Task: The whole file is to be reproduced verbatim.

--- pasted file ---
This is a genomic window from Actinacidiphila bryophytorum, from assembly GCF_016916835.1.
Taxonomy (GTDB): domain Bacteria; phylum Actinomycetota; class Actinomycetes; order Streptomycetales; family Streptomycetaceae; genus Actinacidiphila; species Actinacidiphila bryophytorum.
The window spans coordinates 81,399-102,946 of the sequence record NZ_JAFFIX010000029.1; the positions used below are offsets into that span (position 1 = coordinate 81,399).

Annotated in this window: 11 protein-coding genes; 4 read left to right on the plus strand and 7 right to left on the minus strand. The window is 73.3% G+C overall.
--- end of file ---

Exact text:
This is a genomic window from Actinacidiphila bryophytorum, from assembly GCF_016916835.1.
Taxonomy (GTDB): domain Bacteria; phylum Actinomycetota; class Actinomycetes; order Streptomycetales; family Streptomycetaceae; genus Actinacidiphila; species Actinacidiphila bryophytorum.
The window spans coordinates 81,399-102,946 of the sequence record NZ_JAFFIX010000029.1; the positions used below are offsets into that span (position 1 = coordinate 81,399).

Annotated in this window: 11 protein-coding genes; 4 read left to right on the plus strand and 7 right to left on the minus strand. The window is 73.3% G+C overall.